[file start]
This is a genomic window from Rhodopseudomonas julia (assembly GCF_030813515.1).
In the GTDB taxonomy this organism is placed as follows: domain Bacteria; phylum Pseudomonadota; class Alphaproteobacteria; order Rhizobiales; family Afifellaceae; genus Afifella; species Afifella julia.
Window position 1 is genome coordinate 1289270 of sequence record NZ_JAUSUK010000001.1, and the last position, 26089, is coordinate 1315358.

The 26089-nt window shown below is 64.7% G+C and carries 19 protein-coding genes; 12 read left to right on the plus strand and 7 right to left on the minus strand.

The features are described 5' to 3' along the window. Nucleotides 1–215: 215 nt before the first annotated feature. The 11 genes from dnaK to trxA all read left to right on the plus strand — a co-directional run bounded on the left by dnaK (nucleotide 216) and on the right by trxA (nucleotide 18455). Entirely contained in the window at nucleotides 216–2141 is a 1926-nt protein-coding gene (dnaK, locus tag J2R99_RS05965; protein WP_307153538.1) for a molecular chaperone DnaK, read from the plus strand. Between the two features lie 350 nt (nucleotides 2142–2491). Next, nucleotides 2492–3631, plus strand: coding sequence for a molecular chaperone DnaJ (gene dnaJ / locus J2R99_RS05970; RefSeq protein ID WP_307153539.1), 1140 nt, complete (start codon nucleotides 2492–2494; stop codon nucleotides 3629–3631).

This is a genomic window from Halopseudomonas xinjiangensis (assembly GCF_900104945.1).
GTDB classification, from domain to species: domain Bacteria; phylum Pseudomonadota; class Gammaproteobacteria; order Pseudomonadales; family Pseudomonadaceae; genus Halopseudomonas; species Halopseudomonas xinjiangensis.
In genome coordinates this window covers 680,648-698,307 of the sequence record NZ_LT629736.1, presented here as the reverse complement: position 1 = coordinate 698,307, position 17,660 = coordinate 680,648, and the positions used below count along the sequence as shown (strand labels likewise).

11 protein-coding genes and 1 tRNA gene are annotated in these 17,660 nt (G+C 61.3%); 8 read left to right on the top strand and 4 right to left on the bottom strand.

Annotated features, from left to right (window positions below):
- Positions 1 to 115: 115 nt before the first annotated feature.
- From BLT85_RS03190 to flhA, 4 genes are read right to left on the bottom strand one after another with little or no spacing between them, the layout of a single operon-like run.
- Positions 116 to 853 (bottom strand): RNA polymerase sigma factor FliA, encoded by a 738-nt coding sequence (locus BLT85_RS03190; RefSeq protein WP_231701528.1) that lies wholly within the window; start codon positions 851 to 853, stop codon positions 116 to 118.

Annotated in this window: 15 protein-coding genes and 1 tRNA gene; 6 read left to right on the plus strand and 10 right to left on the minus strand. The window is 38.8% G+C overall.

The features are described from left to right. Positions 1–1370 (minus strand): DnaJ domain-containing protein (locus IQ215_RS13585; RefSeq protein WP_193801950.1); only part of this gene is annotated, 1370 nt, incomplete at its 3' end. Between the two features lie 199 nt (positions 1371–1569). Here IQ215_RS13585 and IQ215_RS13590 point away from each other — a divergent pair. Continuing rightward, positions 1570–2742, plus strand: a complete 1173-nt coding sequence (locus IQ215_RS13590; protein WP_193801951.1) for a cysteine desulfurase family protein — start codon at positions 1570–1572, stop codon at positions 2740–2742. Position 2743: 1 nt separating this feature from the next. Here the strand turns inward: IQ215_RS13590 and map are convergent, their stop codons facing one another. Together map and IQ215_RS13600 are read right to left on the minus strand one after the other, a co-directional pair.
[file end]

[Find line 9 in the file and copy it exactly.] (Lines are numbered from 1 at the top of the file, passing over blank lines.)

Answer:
11 protein-coding genes and 1 tRNA gene are annotated in these 17,660 nt (G+C 61.3%); 8 read left to right on the top strand and 4 right to left on the bottom strand.